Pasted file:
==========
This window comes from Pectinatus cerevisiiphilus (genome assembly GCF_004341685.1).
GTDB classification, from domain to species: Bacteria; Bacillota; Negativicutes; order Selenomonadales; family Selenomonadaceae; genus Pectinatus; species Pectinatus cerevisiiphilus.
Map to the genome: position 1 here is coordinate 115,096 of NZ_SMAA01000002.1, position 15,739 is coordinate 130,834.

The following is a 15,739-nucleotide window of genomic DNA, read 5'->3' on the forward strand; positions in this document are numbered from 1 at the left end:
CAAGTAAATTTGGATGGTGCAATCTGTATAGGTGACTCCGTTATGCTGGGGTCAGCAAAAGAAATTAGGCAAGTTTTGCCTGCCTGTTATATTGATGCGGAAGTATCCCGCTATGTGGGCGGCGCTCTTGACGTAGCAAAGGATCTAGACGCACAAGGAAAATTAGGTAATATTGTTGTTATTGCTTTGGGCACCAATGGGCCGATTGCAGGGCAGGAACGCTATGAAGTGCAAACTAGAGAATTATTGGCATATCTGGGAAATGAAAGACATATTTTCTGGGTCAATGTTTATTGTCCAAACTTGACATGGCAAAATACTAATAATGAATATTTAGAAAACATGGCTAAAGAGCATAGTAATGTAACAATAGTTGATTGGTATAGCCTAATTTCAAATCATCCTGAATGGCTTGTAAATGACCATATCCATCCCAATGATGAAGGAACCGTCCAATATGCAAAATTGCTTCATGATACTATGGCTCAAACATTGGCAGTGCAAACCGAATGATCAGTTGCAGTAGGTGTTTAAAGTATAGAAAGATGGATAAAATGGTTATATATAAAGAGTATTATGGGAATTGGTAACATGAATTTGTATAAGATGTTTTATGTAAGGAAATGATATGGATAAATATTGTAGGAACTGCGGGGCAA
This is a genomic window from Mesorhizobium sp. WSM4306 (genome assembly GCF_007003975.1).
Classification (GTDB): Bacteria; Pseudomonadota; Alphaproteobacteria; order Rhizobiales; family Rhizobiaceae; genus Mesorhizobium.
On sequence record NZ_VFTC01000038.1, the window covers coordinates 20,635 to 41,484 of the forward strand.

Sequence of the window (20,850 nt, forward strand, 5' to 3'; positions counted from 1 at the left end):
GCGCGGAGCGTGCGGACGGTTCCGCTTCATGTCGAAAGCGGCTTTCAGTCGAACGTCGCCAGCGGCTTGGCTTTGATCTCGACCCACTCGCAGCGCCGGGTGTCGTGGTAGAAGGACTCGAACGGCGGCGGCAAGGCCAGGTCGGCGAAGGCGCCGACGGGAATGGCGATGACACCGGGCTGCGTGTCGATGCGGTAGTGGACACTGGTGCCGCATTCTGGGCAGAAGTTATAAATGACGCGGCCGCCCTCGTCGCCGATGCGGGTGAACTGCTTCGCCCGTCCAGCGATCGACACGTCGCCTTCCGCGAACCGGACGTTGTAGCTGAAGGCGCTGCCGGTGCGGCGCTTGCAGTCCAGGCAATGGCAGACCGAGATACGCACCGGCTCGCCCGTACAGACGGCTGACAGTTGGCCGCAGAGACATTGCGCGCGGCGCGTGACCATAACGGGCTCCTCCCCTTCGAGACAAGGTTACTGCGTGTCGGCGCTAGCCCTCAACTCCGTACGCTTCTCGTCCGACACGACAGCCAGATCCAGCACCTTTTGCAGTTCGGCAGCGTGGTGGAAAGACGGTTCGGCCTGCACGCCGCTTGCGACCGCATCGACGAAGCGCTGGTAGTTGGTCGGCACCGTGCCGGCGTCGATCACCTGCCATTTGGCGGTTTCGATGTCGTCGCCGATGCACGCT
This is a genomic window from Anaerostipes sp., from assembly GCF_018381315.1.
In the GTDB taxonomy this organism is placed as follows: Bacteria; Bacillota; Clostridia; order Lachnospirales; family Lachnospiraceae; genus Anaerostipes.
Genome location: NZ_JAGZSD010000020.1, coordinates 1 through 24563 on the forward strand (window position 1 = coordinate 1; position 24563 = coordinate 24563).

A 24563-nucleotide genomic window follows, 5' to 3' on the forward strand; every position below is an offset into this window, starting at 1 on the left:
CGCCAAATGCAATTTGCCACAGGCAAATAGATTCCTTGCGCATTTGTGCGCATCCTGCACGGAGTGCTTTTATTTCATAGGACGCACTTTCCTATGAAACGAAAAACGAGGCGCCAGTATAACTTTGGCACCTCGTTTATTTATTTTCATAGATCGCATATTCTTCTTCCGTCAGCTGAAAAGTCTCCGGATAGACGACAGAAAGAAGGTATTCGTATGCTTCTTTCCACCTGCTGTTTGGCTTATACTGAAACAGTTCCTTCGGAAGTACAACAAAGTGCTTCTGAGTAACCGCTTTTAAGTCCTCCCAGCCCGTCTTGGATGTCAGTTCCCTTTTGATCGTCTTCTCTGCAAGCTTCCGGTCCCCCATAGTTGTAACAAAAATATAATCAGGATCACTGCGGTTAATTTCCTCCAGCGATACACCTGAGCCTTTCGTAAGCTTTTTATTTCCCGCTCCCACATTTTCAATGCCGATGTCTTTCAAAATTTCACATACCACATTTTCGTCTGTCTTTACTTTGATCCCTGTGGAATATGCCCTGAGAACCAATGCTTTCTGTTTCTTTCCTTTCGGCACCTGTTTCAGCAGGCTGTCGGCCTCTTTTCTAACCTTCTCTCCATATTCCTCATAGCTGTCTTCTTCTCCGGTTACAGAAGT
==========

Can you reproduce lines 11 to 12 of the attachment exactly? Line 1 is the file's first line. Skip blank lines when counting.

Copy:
This is a genomic window from Anaerostipes sp., from assembly GCF_018381315.1.
In the GTDB taxonomy this organism is placed as follows: Bacteria; Bacillota; Clostridia; order Lachnospirales; family Lachnospiraceae; genus Anaerostipes.